Good day ladies and gentlemen and welcome to the BUA Cement half year 2021 results conference. All participants are currently in listen-only mode and there will be an opportunity to ask questions later during the conference. Participants on the webcast may publish their questions in the text box at the bottom of the page. If you need assistance on the conference call, please speak to an operator by pressing * and then 1. Please note that this event is being recorded. I would now like to turn the conference over to the Managing Director and CEO, Mr Yusuf Binji. Please go ahead sir.
Thank you for joining us on this conference call, as we present to you key insights and drivers of our half year financial performance, coupled with activities undertaken and achievements during the period. Presenting with me on this call are Mr Jacques Piekarski, the Chief Financial Officer, and Mr Finn Arnoldsen, the Group Chief Operating Officer. If you would kindly turn with me to slide six, for participants joining us for the first time, BUA Cement is the largest cement manufacturer across the north-west, south-south and south-east regions of Nigeria and is set to become the second largest cement manufacturer in Nigeria this year with the commissioning of our 3 million ton per annum line 3 at Sokoto by the end of the year.
We recorded ₦124.3 billion in revenues, which was up 22.7% from the corresponding period in 2020. Our credit ratings remain at investment grade with Agusto & Co upgrading us from A to A+ citing the company’s strong sustainable cash flow which is upheld by favourable terms of trade with customers, improved leverage metrics and working capital adequacy. These are bolstered by a good funding mix and a stable and experienced management team. Turning to slide seven, we provide our journey map which showcases the journey so far and the milestones attained since our incorporation. On slide eight we highlight our strategic positioning across Nigeria with our operations at Edo and Sokoto states.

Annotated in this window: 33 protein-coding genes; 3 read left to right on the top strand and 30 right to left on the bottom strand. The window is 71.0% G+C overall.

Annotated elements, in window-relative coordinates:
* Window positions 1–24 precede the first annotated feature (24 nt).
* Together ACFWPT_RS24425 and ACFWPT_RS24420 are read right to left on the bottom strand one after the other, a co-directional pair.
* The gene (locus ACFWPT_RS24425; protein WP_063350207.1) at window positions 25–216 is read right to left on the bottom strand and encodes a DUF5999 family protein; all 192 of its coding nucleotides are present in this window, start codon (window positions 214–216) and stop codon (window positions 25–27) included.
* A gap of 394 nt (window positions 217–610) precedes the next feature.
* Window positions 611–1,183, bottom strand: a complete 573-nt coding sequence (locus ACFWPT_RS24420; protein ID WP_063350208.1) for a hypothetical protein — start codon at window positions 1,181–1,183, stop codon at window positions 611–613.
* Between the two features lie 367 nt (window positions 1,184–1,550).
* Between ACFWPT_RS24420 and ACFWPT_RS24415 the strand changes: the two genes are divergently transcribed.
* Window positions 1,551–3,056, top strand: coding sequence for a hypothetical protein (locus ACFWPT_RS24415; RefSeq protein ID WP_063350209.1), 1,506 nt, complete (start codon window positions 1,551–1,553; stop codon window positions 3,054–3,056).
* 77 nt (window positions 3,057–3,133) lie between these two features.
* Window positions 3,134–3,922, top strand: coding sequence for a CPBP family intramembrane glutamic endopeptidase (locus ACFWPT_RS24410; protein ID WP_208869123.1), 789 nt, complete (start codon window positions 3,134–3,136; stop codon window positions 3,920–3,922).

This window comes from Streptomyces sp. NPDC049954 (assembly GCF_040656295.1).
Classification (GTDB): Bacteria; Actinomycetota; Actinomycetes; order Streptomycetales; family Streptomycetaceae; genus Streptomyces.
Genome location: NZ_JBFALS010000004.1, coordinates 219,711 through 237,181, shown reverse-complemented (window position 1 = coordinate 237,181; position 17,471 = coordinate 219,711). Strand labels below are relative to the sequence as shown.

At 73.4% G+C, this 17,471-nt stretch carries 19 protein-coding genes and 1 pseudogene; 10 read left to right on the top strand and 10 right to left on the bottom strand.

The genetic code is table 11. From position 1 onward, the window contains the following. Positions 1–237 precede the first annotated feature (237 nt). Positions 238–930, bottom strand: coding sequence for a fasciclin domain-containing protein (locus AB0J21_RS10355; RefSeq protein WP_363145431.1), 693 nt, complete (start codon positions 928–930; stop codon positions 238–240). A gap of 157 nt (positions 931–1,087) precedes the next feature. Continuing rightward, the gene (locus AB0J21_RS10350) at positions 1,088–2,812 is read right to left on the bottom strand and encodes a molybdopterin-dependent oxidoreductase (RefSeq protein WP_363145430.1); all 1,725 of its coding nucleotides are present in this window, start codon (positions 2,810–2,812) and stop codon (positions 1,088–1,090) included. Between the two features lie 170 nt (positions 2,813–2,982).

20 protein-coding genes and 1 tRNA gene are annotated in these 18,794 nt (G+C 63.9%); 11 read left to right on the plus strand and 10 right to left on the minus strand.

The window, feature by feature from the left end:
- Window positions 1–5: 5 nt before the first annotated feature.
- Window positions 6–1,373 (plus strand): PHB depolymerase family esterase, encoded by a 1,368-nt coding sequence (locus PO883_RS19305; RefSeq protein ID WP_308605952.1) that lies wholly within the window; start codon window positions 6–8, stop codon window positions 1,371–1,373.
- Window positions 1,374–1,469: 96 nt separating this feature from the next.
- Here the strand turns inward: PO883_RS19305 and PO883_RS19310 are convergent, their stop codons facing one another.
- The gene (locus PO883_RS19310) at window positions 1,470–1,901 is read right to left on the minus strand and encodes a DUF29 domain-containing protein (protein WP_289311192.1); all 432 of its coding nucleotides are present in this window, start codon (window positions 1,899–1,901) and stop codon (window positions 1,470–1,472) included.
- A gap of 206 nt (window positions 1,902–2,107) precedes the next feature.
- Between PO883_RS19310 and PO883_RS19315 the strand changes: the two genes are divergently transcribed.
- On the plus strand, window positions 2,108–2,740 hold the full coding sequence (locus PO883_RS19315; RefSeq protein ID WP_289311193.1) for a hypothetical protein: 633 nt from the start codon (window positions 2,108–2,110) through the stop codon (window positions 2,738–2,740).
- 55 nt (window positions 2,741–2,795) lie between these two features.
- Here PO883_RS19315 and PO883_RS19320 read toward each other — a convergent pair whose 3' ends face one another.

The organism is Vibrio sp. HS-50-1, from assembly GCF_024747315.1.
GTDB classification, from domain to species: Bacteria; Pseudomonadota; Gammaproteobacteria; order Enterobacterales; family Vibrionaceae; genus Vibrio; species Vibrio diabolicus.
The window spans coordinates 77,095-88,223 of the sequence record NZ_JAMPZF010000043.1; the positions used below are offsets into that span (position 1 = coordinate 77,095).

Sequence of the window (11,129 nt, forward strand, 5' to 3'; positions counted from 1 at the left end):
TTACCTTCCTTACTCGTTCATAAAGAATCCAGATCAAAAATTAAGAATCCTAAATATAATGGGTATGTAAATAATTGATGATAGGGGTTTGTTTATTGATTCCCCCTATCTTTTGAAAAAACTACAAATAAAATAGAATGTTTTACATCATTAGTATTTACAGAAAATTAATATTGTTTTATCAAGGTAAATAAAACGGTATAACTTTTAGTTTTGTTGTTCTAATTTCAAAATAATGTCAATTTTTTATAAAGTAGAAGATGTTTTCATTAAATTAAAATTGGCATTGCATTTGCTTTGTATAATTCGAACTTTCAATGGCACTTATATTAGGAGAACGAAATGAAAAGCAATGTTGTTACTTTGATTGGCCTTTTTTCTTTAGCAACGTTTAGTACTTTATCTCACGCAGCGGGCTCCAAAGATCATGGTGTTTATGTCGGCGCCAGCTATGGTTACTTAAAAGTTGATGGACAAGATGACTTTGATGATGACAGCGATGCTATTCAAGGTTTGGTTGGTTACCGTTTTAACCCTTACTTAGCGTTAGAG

Turning to slide ten, it is our first half of the 2021 highlights. Despite the degree of economic uncertainty, our sustained performance and positive outlook was underpinned by unceasing cement demand and supported by our excellent business model. In view of this, EBITDA increased by 23.6% to ₦58.4 billion from ₦47.3 billion as at H1 2020 with EBITDA margin also increasing to 47% from 46.7% during the first half of last year. Similarly, profit after tax rose by 24.6% to ₦43.3 billion from ₦34.8 billion as at the end of the first half of 2020. Earnings per share were up 24.3% to 128 kobo from 103 kobo during the corresponding period last year.
We continue to make good progress on our expansion strategy with the ongoing construction in Edo and Sokoto states. Just as we remain committed to ensuring our activities have minimal impact on the environment and maximum influence across individuals, communities and the economy. I will share some of our activities embarked upon in the course of this presentation.
If you will please turn with me to slide 11, we showcase our sustained performance with revenue per ton recording a 10.6% rise to ₦45,479 from ₦41,120 last year resulting from lifting bonus adjustments. EBITDA rose by 23.6% to ₦58.4 billion from ₦47.3 billion driven by top line growth and continued cost containment measures, which was reflected in the recorded decline in our operating measure which recorded a reduction to 59.4%. Notwithstanding the high inflationary environment we were able to sustain EBITDA margin at 47%.